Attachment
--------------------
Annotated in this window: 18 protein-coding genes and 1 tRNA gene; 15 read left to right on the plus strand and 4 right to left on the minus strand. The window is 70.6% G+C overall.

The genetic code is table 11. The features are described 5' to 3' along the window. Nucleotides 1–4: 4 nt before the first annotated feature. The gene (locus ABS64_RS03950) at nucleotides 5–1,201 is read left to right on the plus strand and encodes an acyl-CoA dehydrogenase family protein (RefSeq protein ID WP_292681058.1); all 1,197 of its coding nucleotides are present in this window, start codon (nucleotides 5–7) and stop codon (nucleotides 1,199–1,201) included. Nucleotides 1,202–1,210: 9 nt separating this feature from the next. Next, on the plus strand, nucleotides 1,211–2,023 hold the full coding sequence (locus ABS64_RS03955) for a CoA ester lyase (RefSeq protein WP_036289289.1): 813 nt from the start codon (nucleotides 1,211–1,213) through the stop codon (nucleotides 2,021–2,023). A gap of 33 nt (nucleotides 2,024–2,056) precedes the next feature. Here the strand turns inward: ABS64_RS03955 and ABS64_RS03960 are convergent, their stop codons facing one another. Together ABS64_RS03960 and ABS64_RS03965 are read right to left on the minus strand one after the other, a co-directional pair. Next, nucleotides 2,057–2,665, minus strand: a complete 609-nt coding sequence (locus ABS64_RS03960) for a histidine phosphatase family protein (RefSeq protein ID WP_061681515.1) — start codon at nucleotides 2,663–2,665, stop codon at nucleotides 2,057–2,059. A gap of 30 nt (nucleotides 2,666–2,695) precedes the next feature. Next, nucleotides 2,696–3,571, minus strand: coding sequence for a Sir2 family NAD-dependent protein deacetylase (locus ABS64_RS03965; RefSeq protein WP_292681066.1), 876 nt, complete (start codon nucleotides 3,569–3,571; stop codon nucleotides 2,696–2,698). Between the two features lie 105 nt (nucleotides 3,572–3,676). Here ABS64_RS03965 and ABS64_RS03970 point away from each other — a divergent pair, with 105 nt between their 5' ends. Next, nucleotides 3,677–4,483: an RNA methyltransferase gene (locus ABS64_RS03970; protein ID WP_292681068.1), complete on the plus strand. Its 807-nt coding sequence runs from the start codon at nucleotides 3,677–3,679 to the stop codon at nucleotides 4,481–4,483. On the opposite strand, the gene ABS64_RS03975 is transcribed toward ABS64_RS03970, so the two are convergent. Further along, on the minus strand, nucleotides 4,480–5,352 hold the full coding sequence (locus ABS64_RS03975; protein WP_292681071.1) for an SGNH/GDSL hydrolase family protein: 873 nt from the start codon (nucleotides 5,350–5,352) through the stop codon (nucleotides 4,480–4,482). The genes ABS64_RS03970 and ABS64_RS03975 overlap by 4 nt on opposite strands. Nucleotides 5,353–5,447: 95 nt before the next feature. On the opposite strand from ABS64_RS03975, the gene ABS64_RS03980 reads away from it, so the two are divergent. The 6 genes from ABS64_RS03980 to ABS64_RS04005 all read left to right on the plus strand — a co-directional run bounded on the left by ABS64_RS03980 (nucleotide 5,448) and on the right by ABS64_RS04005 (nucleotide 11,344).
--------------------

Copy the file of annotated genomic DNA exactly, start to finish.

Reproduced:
Annotated in this window: 18 protein-coding genes and 1 tRNA gene; 15 read left to right on the plus strand and 4 right to left on the minus strand. The window is 70.6% G+C overall.

The genetic code is table 11. The features are described 5' to 3' along the window. Nucleotides 1–4: 4 nt before the first annotated feature. The gene (locus ABS64_RS03950) at nucleotides 5–1,201 is read left to right on the plus strand and encodes an acyl-CoA dehydrogenase family protein (RefSeq protein ID WP_292681058.1); all 1,197 of its coding nucleotides are present in this window, start codon (nucleotides 5–7) and stop codon (nucleotides 1,199–1,201) included. Nucleotides 1,202–1,210: 9 nt separating this feature from the next. Next, on the plus strand, nucleotides 1,211–2,023 hold the full coding sequence (locus ABS64_RS03955) for a CoA ester lyase (RefSeq protein WP_036289289.1): 813 nt from the start codon (nucleotides 1,211–1,213) through the stop codon (nucleotides 2,021–2,023). A gap of 33 nt (nucleotides 2,024–2,056) precedes the next feature. Here the strand turns inward: ABS64_RS03955 and ABS64_RS03960 are convergent, their stop codons facing one another. Together ABS64_RS03960 and ABS64_RS03965 are read right to left on the minus strand one after the other, a co-directional pair. Next, nucleotides 2,057–2,665, minus strand: a complete 609-nt coding sequence (locus ABS64_RS03960) for a histidine phosphatase family protein (RefSeq protein ID WP_061681515.1) — start codon at nucleotides 2,663–2,665, stop codon at nucleotides 2,057–2,059. A gap of 30 nt (nucleotides 2,666–2,695) precedes the next feature. Next, nucleotides 2,696–3,571, minus strand: coding sequence for a Sir2 family NAD-dependent protein deacetylase (locus ABS64_RS03965; RefSeq protein WP_292681066.1), 876 nt, complete (start codon nucleotides 3,569–3,571; stop codon nucleotides 2,696–2,698). Between the two features lie 105 nt (nucleotides 3,572–3,676). Here ABS64_RS03965 and ABS64_RS03970 point away from each other — a divergent pair, with 105 nt between their 5' ends. Next, nucleotides 3,677–4,483: an RNA methyltransferase gene (locus ABS64_RS03970; protein ID WP_292681068.1), complete on the plus strand. Its 807-nt coding sequence runs from the start codon at nucleotides 3,677–3,679 to the stop codon at nucleotides 4,481–4,483. On the opposite strand, the gene ABS64_RS03975 is transcribed toward ABS64_RS03970, so the two are convergent. Further along, on the minus strand, nucleotides 4,480–5,352 hold the full coding sequence (locus ABS64_RS03975; protein WP_292681071.1) for an SGNH/GDSL hydrolase family protein: 873 nt from the start codon (nucleotides 5,350–5,352) through the stop codon (nucleotides 4,480–4,482). The genes ABS64_RS03970 and ABS64_RS03975 overlap by 4 nt on opposite strands. Nucleotides 5,353–5,447: 95 nt before the next feature. On the opposite strand from ABS64_RS03975, the gene ABS64_RS03980 reads away from it, so the two are divergent. The 6 genes from ABS64_RS03980 to ABS64_RS04005 all read left to right on the plus strand — a co-directional run bounded on the left by ABS64_RS03980 (nucleotide 5,448) and on the right by ABS64_RS04005 (nucleotide 11,344).